The alarming rate hikes have taken hold downstate, and last week one of my colleagues, State Senator Terri Bryant (R-Murphysboro), filed a package of legislation that would address utility price spikes and rolling blackouts statewide by securing Illinois’ energy-producing capabilities.
The legislative package is comprised of three pieces of legislation that will help ensure that Illinois’ high energy production remains intact.
Senate Bill 4215 would repeal the forced 2045 closure date for coal and natural gas power plants that was implemented under Gov. JB Pritzker’s Climate and Equitable Jobs Act (CEJA) of 2021. The bill would also allow companies to build new gas peaker plants without the fear of a forced closure.
Senate Bill 4216 would repurpose $10 million from the fees assessed to fund clean technology for retrofitting coal and natural gas plants with carbon capturing technology. It also includes the creation of a new Power Grid Task Force to study the effect of state laws, including CEJA, on energy prices as well as grid reliability. Additionally, the Task Force would study ways to improve the power supply mix within the state and deployment of new technologies.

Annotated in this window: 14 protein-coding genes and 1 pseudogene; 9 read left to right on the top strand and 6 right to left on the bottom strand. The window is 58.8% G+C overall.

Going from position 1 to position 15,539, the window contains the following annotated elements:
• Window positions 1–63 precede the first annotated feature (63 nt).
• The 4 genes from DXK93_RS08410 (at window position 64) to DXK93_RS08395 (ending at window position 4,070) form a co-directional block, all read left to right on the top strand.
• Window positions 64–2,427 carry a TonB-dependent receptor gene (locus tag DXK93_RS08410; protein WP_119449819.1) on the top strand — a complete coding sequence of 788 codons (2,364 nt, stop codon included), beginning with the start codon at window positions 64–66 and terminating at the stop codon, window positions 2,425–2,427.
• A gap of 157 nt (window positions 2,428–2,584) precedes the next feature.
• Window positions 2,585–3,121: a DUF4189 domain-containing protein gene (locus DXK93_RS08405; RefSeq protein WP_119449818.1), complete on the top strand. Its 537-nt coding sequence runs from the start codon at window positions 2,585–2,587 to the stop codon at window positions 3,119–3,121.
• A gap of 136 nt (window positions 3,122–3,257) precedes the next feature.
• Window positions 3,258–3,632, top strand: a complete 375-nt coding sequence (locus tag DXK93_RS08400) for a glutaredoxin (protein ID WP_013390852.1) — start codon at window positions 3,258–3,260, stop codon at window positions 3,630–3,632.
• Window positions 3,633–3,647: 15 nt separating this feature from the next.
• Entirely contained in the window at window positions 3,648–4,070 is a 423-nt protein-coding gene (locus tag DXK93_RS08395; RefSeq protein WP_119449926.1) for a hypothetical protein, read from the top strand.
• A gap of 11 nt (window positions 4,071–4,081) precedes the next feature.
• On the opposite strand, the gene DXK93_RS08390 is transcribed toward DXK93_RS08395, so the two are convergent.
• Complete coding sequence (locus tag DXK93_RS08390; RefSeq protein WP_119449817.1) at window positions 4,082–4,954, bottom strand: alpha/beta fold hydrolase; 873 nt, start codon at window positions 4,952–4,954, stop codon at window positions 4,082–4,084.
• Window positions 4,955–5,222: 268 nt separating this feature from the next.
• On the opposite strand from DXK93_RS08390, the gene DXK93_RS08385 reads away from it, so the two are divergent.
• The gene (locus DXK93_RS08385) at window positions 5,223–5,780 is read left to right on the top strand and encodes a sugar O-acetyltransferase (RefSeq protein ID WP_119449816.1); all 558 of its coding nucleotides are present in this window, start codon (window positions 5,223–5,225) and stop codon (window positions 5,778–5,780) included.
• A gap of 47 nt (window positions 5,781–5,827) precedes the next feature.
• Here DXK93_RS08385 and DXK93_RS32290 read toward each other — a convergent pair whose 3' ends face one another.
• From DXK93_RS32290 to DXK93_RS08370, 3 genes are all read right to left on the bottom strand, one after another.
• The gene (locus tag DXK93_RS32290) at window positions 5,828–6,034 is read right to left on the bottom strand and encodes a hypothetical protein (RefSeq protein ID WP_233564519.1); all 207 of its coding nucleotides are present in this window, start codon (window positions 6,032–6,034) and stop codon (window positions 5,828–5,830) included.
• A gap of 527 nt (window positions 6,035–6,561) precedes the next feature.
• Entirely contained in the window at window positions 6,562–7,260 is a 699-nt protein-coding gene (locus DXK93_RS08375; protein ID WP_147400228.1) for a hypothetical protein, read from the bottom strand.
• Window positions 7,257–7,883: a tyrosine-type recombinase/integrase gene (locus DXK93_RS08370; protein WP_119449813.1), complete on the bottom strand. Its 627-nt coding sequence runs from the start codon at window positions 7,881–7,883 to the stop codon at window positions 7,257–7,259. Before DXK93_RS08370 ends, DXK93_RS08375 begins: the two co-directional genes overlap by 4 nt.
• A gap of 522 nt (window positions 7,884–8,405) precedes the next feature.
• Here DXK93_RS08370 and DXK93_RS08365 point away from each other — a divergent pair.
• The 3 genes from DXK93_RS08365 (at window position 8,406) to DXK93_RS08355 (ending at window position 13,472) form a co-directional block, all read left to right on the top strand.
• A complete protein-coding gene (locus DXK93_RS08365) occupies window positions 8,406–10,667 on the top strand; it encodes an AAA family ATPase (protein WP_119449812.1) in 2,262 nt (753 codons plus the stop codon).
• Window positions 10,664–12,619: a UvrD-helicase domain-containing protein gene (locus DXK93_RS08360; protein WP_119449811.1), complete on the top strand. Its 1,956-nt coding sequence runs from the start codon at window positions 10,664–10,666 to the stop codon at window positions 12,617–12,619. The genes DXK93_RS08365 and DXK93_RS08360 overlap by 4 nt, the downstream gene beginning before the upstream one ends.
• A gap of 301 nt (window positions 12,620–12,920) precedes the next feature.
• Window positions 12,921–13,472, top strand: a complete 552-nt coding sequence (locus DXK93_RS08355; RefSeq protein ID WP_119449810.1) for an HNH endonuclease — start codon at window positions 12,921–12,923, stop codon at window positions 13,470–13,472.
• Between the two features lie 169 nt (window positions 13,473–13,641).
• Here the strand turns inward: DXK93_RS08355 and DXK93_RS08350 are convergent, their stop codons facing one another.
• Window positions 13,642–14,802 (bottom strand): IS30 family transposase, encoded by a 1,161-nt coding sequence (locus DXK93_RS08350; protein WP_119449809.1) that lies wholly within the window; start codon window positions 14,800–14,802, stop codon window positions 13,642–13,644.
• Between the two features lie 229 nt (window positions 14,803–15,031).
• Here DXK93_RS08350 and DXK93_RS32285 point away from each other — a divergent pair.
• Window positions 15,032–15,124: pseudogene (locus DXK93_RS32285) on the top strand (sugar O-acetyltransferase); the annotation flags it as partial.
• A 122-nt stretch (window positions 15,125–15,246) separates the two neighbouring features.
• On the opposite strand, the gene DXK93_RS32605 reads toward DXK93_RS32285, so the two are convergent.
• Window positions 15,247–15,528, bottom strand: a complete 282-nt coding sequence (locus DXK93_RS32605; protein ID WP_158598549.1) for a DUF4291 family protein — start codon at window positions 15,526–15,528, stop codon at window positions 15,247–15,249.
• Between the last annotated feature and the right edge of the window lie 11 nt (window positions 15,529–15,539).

Senate Bill 4217 would eliminate red tape at the Illinois Environmental Protection Agency (EPA) that has been preventing new power plants from coming online in a timely manner by expediting the state permitting process. An example of long permitting delays includes the Lincoln Land Energy Center in Pawnee, which started the permitting process with the Illinois EPA in 2017 in the hopes of finishing construction on the plant by 2022. The power plant is still waiting for the approval of its final construction permit, which it filed with the Illinois EPA more than seven months ago.
DCFS Director takes heat over Department’s dysfunction
Following a scathing performance audit of the Illinois Department of Children and Family Services (DCFS), the Legislative Audit Commission (LAC) met last week to ask questions of its director, Marc Smith.
The audit found a list of upsetting findings including DCFS’s negligence in ensuring that children in its care are receiving their well-child visits and check-ups. Of the cases tested, nearly 20 percent of children were missing at least one physical examination.
Additionally, the report found that DCFS lacked major control over the Home Safety Checklists and lacked required documentation for families involved in after-service care.
Despite these unsettling findings, Director Smith stated in the LAC hearing that his agency is “one of the best child welfare systems in the country.” Since the start of this year, Smith has been held in contempt of court 12 times for failing to properly place youth in care. And since December, nine kids on the radar of Illinois DCFS have died. Still, Gov. Pritzker says he has complete confidence in Director Smith and has failed to remove him from the position.
The complete lack of accountability at DCFS has gone on for far too long, and our state’s children deserve better. It is well past time that Governor Pritzker makes a leadership change at DCFS.